You, Me and the Internet
Did you hear who broke the news of China’s earthquake to the world at large? Was it CNN, ABC or some other news agency? Was it a governmental organization in China or the US of A? Perhaps it was the U.S. Geological Service manning the world’s finest and most sensitive technologies. No, actually, it was us. You know who I mean … it was you, me and the Internet that broke the story before anyone else. Last Monday, when the earthquake rocked China’s Sichuan province, the first words of it spread from eye-witnesses on the ground to the rest of the world first from Twitter, the mini-mobile microblogging service that limits the user/reporter to 140-character-long updates with friends.
Twitter is an amazing little public widget and is fast becoming a new and preferred method of information distribution.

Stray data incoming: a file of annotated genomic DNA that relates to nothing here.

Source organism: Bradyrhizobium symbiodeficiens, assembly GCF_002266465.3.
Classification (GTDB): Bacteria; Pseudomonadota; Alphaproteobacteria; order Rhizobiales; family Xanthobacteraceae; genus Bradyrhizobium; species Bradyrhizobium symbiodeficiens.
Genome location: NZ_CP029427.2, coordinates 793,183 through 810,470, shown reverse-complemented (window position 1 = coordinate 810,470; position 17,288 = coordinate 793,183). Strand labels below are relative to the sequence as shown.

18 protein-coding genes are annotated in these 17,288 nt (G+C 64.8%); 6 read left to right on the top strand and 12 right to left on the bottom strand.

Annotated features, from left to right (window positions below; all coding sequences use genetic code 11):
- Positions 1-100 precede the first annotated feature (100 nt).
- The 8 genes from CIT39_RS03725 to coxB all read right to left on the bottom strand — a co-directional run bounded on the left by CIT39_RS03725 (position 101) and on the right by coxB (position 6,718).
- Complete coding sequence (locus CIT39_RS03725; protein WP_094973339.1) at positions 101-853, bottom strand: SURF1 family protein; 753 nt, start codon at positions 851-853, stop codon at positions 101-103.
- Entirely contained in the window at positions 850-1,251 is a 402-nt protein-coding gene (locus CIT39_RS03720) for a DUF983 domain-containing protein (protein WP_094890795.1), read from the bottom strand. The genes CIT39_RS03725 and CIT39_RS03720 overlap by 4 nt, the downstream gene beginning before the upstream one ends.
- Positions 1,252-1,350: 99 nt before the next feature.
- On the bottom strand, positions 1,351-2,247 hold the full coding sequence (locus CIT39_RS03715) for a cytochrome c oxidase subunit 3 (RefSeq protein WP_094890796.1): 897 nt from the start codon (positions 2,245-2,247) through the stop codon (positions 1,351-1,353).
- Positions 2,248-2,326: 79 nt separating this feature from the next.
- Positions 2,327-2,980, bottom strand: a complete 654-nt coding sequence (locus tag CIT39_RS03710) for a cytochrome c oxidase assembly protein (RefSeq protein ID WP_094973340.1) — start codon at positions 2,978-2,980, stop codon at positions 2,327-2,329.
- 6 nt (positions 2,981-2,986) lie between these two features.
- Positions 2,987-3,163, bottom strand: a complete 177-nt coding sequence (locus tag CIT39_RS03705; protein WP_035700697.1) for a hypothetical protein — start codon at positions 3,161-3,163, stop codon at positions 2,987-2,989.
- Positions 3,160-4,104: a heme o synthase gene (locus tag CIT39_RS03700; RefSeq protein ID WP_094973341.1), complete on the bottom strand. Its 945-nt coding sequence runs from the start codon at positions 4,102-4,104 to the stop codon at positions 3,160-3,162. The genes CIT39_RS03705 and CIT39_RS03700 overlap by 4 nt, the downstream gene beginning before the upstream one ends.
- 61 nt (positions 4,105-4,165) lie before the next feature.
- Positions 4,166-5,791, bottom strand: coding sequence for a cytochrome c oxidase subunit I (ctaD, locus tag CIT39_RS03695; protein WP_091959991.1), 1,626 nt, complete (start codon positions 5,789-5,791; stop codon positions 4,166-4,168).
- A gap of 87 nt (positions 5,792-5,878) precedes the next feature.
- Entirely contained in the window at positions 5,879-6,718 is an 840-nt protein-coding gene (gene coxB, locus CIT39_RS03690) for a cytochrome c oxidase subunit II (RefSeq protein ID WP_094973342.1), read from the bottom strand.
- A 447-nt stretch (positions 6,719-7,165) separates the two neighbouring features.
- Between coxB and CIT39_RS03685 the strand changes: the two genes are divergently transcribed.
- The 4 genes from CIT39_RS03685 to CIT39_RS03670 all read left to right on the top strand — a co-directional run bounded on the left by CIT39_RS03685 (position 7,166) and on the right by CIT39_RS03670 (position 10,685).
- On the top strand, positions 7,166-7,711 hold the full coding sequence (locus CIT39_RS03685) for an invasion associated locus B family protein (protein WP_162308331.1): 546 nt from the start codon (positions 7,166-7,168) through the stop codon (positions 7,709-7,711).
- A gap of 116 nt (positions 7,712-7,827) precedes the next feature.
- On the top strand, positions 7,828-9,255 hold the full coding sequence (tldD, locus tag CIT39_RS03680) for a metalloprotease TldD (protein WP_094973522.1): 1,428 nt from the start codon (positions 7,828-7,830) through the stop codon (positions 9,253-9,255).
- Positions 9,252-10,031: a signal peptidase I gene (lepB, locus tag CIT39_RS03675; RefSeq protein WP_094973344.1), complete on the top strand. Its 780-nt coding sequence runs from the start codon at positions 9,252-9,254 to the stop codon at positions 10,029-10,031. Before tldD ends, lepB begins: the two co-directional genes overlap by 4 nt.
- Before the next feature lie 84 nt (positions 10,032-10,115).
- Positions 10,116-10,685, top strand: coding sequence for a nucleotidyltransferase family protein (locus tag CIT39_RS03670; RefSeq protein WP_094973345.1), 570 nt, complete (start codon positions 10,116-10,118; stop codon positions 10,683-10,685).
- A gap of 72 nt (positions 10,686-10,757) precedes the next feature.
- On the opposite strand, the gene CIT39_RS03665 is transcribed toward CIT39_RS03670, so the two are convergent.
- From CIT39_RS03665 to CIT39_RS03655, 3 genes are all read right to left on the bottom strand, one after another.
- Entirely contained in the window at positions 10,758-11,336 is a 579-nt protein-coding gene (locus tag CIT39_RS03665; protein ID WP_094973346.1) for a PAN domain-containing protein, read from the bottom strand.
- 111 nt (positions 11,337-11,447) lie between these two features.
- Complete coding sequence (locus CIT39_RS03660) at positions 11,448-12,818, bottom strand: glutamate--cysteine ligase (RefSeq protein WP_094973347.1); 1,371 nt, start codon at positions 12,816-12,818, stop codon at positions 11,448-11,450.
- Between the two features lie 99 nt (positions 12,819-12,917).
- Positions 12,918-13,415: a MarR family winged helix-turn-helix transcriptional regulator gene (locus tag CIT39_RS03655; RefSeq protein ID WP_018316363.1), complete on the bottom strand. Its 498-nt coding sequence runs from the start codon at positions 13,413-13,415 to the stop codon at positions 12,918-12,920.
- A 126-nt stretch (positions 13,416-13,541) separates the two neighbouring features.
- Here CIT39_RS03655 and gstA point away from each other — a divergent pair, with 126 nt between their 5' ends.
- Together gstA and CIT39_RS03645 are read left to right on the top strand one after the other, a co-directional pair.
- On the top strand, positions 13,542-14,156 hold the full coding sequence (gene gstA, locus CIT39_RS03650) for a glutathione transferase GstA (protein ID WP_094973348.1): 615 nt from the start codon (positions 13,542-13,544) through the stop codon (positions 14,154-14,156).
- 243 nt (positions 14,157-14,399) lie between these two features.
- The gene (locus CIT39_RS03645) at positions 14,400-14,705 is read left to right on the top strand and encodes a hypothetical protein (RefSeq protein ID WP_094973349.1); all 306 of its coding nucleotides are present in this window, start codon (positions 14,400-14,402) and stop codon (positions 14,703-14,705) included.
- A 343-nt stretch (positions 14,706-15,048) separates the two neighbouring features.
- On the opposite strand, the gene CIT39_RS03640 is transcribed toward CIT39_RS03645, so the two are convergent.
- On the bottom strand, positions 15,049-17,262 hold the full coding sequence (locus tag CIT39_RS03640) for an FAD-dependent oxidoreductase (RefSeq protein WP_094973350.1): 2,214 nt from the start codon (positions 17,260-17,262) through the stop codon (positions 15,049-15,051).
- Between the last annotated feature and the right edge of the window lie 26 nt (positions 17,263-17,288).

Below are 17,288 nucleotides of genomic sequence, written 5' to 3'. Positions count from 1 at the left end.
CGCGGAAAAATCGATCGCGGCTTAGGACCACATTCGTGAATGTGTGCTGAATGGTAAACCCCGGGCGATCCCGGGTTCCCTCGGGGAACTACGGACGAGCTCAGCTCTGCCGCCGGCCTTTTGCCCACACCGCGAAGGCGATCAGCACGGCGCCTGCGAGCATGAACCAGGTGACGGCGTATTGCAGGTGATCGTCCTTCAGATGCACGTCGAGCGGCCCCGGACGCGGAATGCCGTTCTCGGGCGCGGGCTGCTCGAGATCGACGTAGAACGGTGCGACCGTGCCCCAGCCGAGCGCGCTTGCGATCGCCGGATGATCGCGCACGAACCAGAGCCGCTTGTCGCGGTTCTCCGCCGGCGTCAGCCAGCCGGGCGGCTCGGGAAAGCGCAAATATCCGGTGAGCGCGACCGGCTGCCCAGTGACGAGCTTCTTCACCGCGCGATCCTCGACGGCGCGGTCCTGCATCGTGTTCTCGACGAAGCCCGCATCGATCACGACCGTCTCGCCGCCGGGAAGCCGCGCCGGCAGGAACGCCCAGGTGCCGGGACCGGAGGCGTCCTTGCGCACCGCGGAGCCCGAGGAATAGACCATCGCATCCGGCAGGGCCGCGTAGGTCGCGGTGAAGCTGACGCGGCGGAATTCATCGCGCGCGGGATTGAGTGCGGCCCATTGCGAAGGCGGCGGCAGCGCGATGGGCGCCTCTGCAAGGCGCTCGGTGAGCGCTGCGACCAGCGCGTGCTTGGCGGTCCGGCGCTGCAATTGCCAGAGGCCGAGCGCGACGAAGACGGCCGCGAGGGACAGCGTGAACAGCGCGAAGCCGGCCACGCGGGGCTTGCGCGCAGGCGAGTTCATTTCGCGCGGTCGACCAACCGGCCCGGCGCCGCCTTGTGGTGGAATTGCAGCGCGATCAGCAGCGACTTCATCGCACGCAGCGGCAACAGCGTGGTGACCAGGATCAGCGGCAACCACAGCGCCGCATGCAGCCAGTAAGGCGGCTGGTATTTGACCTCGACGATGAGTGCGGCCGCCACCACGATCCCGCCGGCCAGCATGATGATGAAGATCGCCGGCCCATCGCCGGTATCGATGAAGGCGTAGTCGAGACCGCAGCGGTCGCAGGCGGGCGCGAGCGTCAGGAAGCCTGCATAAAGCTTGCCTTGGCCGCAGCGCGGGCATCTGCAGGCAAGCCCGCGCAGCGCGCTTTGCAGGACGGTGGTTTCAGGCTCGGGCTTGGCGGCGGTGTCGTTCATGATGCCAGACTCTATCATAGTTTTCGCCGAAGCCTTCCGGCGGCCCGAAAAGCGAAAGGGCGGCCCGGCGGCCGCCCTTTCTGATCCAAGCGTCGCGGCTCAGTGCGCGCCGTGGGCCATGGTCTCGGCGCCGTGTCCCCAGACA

Faster than a speeding bullet and able to transmit news around the globe quicker than any other service. There is no middle man. The information goes from the event to the public in an instant.
Does this have meaning for the current publishing world? Should we incorporate this into our business models? It seems that this is a process worth considering. Think of the possibilities: instant reporting no matter what the subject. It could be about b-to-b events, a celebrity sighting or a devastating earthquake. We now have reporters everywhere, 24/7. As strange as this may seem, I am convinced it is and will be part of the publishing industry in the 21st century. We are now all cub reporters working the beat of a global news network.